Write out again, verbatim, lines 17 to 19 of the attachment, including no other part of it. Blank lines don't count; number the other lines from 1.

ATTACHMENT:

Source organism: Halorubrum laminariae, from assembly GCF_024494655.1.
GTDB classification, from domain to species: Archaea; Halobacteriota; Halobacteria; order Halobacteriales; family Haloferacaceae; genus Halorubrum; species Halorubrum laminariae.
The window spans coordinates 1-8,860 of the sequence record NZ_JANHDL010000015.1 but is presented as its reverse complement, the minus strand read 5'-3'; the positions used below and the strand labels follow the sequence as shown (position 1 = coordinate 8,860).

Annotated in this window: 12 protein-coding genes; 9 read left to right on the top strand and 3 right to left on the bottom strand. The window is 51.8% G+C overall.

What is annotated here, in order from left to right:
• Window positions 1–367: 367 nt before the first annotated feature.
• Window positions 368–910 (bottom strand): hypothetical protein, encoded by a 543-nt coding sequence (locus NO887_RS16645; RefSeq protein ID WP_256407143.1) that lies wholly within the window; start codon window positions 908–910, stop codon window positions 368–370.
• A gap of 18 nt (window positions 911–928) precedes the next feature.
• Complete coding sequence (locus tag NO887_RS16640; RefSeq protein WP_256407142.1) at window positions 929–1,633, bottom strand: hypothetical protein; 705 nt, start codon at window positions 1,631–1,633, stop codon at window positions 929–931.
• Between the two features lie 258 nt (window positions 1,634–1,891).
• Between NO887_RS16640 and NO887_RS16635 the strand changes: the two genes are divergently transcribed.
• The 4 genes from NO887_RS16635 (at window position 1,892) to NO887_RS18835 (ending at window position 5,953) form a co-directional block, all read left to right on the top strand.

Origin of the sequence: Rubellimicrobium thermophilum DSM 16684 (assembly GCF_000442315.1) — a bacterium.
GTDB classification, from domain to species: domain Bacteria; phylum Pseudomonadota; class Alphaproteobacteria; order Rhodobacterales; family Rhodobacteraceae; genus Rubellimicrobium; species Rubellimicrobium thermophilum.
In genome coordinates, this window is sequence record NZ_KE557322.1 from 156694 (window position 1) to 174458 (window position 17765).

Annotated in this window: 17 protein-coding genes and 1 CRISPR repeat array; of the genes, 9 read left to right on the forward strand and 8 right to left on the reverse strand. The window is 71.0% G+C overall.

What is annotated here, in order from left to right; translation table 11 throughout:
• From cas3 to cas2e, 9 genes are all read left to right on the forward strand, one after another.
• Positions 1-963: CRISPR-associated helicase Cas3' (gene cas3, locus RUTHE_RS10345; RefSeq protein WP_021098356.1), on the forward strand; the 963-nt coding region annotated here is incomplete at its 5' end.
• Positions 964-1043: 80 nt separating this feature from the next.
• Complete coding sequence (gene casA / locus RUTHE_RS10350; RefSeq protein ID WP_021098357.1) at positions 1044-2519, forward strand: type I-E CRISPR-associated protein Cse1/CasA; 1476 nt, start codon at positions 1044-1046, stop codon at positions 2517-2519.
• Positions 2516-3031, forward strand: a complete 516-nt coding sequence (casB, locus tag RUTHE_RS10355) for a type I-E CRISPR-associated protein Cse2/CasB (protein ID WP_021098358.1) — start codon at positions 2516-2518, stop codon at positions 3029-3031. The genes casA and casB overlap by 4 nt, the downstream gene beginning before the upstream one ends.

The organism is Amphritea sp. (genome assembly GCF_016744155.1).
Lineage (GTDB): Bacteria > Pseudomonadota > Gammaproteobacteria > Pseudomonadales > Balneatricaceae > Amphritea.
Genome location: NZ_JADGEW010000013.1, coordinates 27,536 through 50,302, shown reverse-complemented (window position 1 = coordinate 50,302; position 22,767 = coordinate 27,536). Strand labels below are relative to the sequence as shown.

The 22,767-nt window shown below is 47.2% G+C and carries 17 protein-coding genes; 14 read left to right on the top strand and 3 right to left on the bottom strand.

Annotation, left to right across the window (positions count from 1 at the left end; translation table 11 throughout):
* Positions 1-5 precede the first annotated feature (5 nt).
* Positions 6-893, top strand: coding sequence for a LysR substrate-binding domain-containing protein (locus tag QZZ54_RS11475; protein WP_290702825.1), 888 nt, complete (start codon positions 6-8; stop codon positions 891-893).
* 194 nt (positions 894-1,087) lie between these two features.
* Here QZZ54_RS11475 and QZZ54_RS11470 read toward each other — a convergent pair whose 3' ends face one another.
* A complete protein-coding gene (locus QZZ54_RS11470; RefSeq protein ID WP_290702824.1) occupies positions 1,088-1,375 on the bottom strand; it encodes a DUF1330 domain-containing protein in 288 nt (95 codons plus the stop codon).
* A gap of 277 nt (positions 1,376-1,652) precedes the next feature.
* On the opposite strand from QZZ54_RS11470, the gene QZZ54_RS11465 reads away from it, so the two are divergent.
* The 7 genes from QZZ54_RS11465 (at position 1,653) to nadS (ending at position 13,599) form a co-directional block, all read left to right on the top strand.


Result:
What is annotated here, in order from left to right; translation table 11 throughout:
• From cas3 to cas2e, 9 genes are all read left to right on the forward strand, one after another.
• Positions 1-963: CRISPR-associated helicase Cas3' (gene cas3, locus RUTHE_RS10345; RefSeq protein WP_021098356.1), on the forward strand; the 963-nt coding region annotated here is incomplete at its 5' end.